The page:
Horkheimer and Adorno are echoing Michel Foucault (1982), who pointed out that political violence has been transformed into the modern state system by rationalizing it through a new theory of law and crime, a new moral or political justification of the right to punish. This included the disappearance of torture as a “public spectacle” and, instead, the rise of the process of “rationalization” of violence through institutionalized transformation as in the creation of the modern prison system and concertation camps. In this way, punishment becomes a complex social function and a political tactic, the aim of which is not only to indulge corporal punishment through physical pain but also to “discipline,” “cure,” or exterminate social deviants marked as criminals. The term criminal is, however, a very vague one and is defined differently in different legal systems, becoming a depersonalized bureaucratic category.

Max Weber famously argued that rationalization produced an “iron cage of bureaucracy” which regulates and controls all aspects of modern life (Waters and Waters 2015). Through control and regulations, bureaucracy alienates individual members of society by limiting their input into the rationalized legal system, while, on the other hand, it represents the most sophisticated form of “detached” authority where individuals are functioning as part of a system that does not have any personal qualities. Or, as Hannah Arendt (1970) put it, bureaucracy is the form of the government in which everybody is deprived of political freedom and of the power to act and where guilt and responsibility are detached from individuals’ actions. This form of modern power has helped to organize and carry out the most systematic cases of violence in modern history (Weber 1991; Arendt 1970).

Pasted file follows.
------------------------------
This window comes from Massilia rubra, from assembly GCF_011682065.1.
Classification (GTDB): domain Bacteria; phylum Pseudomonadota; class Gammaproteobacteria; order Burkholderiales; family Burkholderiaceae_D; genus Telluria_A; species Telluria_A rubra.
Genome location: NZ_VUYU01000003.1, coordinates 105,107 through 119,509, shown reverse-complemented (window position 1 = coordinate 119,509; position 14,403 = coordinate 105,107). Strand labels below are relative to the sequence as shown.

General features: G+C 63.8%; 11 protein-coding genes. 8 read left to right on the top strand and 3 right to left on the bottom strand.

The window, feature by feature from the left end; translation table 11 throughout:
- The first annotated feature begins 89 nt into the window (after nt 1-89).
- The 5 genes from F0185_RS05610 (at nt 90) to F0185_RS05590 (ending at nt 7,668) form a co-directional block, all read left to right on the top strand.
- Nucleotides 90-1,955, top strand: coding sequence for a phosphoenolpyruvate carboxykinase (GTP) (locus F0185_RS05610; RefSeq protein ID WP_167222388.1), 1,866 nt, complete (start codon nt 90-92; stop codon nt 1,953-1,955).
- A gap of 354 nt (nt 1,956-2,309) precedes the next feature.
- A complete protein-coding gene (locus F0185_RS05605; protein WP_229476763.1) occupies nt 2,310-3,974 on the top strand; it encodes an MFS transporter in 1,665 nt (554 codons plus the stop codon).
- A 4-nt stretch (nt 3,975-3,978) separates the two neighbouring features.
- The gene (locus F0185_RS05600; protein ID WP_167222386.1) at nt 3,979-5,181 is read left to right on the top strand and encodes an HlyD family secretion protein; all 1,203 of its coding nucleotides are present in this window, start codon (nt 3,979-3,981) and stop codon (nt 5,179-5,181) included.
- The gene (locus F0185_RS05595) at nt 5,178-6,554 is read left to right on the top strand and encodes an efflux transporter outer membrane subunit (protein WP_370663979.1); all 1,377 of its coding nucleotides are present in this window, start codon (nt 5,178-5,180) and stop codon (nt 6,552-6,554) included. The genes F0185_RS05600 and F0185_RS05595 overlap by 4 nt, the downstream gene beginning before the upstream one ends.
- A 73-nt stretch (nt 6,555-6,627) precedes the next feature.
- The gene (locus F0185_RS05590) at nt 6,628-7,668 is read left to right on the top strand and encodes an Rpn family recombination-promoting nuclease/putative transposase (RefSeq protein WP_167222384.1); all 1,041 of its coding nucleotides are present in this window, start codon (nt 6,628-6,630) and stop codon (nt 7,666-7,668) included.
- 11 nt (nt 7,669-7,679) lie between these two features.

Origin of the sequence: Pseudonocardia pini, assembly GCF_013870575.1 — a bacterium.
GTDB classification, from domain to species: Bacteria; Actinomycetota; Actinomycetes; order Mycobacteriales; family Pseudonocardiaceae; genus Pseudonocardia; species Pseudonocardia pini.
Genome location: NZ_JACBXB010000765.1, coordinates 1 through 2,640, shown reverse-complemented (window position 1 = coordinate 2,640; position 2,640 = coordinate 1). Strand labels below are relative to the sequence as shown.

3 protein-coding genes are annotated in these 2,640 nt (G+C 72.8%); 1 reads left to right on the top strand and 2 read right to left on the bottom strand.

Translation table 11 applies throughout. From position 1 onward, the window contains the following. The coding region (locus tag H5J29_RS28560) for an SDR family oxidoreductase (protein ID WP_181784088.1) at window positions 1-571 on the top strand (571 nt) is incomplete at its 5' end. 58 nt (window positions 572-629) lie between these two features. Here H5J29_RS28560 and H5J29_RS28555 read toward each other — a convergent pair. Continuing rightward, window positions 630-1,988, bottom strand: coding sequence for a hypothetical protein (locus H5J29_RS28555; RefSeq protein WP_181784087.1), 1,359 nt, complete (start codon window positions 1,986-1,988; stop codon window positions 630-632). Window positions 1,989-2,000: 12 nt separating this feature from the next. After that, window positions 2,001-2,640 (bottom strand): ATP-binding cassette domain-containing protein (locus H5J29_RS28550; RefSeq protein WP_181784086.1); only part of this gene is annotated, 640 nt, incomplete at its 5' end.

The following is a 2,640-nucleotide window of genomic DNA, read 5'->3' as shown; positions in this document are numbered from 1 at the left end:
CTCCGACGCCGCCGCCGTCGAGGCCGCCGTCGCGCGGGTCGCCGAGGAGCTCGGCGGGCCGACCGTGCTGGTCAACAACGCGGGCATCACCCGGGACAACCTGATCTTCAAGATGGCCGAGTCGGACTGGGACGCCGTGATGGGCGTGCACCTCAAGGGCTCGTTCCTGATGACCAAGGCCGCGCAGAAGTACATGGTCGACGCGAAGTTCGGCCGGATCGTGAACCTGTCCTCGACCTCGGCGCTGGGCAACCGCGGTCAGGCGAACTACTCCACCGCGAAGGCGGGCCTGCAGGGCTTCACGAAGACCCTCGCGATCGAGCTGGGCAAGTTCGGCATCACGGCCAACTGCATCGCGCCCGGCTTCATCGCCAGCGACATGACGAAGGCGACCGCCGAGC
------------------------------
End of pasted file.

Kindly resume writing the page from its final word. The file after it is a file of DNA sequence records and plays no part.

Modern ideologies have also had a significant part in adding new qualities to the politics of violence. According to Arendt (1966), every full-fledged ideology has been created, continued, and improved as a political weapon and not as a doctrine. Ideologies have had a major part in mobilizing support and fighting for “their cause,” leading to violent conflicts on small and large scales and the creation of totalitarian systems such as the Third Reich and Stalin’s Soviet Union. By using state-sanctioned violence as means for political ends, these totalitarian regimes murdered more than 40 million people in the twentieth century (Arendt 1966).

This is not to say that the states that praise themselves for libertarian and democratic traditions are immune to political violence and genocide – as Geoffrey Robertson has addressed in his book Crimes Against Humanity (Robertson 1999).

Genocide and Us